The court site (tunanlegg, ringformet tun) – i.e. a number of houses placed side by side in a circle (or circle segment), each of the buildings featuring an entrance in the short wall facing the open courtyard in the centre – is a well-known type of site in Norwegian Iron Age archaeology. More than 20 court sites dating from the Early Roman period and later are found along the Norwegian coast from Agder in the Southeast to
Today, after a long scientific controversy, the Danish bog offering sites with weapons are being regarded as the results of a relatively little number of major depositions of materials belonging to attacking but defeated armies, and the finds rescued can be associated with different military ranks. The key material from Illerup place A (c. 200 AD) can be used for discussing many interesting questions.
According to analyses of the sacrificed objects, the weapon types have a distribution pattern common to most of
1. There are close similarities between artefacts in Norwegian graves, for example in Tryti (Western) and Bø (
2. An axe shaft found in Illerup was made of Christ’s thorn, i.e. a wood species that in
3. The SW Norwegian provenance of some of the attackers is perhaps indicated by a runic inscription known from Opedal in the Hardangerfjord, showing similarities to the ones from Illerup.
The preliminary conclusions from the still ongoing evaluation of the find material from place A in Illerup point towards an army originating in the
The man buried in the Bø grave in Steigen is of particular importance. In Illerup he would have had only a middle ranking position, whereas he was part of the top social stratum in
The court site organisation of
This hypothesis can be considerably elaborated upon. Egenæs Lund reflected upon the total number of Southwestern sites already in the 1960s, starting from the fact that these structures are always accompanied by other spectacular types of archaeological monuments, like big grave mounds, richly furnished graves, and large boathouses. Based on these criteria, he suggested that even more court sites were to be expected in Rogaland, namely at Avaldsnes, in the Sola region, and at Egersund. In fact, these places would have been ’predestined’ sites for monuments of this kind, and their absence may either be attributed to destruction at an early time, or to monuments not visible on the surface, like the one in Oddernes. Since several huge boathouses have recently been discovered in Avaldsnes, there might still be a chance for more discoveries.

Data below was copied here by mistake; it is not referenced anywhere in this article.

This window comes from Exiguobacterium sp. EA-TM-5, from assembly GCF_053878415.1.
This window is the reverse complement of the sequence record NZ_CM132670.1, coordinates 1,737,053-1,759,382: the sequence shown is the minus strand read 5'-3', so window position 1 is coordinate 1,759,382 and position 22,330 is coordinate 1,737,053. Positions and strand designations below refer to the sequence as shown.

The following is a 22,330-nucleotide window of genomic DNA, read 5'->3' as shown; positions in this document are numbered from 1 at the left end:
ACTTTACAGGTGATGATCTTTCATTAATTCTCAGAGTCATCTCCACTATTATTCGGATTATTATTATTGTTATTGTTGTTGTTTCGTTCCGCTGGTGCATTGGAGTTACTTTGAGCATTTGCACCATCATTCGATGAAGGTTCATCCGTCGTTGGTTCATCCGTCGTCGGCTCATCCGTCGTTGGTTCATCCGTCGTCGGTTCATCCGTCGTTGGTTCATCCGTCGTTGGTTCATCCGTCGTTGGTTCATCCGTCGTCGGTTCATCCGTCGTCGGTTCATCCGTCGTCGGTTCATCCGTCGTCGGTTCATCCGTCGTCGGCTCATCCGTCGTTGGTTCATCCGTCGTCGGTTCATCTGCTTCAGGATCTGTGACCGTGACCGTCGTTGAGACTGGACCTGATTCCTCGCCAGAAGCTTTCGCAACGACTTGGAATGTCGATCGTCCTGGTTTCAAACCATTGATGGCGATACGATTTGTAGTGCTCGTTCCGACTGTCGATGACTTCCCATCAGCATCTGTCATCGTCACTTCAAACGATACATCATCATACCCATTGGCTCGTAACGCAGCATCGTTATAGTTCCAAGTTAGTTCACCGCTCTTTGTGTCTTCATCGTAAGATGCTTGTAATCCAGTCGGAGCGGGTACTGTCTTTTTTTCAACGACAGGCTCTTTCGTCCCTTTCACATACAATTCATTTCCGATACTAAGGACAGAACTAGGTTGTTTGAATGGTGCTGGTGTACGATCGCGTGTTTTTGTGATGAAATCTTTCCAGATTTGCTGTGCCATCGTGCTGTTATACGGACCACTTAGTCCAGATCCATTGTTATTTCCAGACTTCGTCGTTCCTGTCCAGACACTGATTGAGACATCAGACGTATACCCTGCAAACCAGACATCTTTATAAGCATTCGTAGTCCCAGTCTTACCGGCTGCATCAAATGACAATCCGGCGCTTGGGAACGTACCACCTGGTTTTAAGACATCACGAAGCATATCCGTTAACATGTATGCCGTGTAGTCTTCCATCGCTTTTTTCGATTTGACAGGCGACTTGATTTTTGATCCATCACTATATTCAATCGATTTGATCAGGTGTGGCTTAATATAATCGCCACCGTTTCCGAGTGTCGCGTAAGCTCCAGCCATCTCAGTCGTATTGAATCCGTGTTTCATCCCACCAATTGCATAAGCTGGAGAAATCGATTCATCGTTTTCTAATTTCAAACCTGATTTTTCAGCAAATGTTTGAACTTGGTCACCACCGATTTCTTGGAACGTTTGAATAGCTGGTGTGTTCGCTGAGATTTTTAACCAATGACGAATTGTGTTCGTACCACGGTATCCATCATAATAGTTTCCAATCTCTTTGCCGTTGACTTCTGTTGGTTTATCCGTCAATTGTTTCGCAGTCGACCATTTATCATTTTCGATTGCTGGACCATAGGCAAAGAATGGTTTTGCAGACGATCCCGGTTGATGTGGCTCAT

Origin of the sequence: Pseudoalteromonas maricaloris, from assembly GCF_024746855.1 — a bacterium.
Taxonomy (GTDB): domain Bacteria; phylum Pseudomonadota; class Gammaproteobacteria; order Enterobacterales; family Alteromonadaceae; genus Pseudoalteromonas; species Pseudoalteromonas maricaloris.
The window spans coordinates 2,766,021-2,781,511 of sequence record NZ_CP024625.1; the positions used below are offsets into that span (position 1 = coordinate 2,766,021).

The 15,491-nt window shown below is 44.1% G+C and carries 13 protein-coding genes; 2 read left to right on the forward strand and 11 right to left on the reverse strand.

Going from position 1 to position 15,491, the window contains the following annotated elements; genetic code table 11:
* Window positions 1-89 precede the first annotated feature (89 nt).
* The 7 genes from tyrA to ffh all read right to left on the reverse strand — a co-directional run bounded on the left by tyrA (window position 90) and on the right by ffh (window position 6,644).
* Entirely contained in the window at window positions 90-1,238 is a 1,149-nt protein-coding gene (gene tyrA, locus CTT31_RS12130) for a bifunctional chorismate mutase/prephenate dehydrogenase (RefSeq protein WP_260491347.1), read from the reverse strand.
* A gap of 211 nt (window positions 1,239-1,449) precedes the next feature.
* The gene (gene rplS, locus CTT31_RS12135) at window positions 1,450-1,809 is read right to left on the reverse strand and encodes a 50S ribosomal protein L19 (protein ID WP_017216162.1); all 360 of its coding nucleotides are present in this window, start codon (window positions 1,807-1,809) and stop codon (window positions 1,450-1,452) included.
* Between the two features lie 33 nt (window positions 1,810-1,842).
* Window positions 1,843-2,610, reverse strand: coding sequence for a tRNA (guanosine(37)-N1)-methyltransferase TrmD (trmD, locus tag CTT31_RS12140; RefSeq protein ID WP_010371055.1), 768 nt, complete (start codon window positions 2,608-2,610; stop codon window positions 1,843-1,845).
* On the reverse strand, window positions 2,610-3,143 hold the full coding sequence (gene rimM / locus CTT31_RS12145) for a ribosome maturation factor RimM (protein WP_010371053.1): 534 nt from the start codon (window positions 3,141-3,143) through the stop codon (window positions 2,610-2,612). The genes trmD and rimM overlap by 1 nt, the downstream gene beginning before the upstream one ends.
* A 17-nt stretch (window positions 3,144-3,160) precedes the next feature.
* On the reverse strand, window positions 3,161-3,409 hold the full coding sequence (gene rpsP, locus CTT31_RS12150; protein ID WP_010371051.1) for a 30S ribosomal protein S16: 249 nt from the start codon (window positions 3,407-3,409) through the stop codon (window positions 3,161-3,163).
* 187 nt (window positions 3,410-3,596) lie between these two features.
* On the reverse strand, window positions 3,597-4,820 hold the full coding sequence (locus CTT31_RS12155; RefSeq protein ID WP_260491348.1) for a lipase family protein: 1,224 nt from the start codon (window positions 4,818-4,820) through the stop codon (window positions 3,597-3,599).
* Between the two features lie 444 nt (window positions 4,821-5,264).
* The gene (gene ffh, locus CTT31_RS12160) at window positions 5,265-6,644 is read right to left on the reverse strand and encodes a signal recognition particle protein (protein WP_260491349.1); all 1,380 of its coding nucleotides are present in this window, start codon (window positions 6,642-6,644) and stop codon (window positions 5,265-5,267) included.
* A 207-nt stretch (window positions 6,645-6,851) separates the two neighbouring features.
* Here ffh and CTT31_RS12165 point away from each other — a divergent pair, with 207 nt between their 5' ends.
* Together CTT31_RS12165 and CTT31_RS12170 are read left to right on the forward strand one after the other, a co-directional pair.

The person buried at Avaldsnes in Karmøy and having the highest rank in the Illerup hierarchy is very interesting as a starting point for making further reflections. The extraordinary status of this burial from C1b/C2 excavated in the 1840s and earlier is reflected by the size of the mound, with a width of almost 50 m, the golden neckring of 600 g of gold, the shield with silver ornaments etc. Considering all the grave furnishings together, it is in fact the richest weapon grave of the Roman period in Scandinavia, ranking as high as for example the East German grave from Gommern, probably dating to the late 3 rd century, i.e. C2. A person like the one buried at Avaldsnes is very likely to have been in control of something more than an ordinary tribal chiefdom, and for that reason he may have been at the top of the SW Norwegian hierarchical organisation of court sites, acting as a (petty) king. If this is indeed the case, such an overlordship might have been only temporary, and most likely based on the person of the king, i.e. a Personenverbandstaat. This is not dissimilar to the political system suggested by Lotte Hedeager for
Around 200 AD settlements are restructured, and an infield-outfield system is established. The new, unprecedentedly stabile settlements of the Late Roman period in
The discussion about the interpretation of the find material from Illerup place A is still ongoing, and some archaeologists have doubted Ilkjær’s point of view, for example by pointing to the fact that the bog offerings may reflect inner-Danish confrontations, perhaps with engagement of Norwegian troops, or, alternatively, that the offerings represent the booty from a Danish raid in Norway, and thus constitute a Germanic version of a Roman triumph, an interpretatio Romana. Most of these alternative interpretations do not seem to have any bearing on Ilkjær’s work with the military hierarchy, as it can be reconstructed from the Illerup find. For this particular discussion, it isn’t really relevant if the kind of army that can be reconstructed in Illerup was defeated in
This points are elaborated upon in a recent article by Oliver Grimm and I in Norwegian Archaeological Review.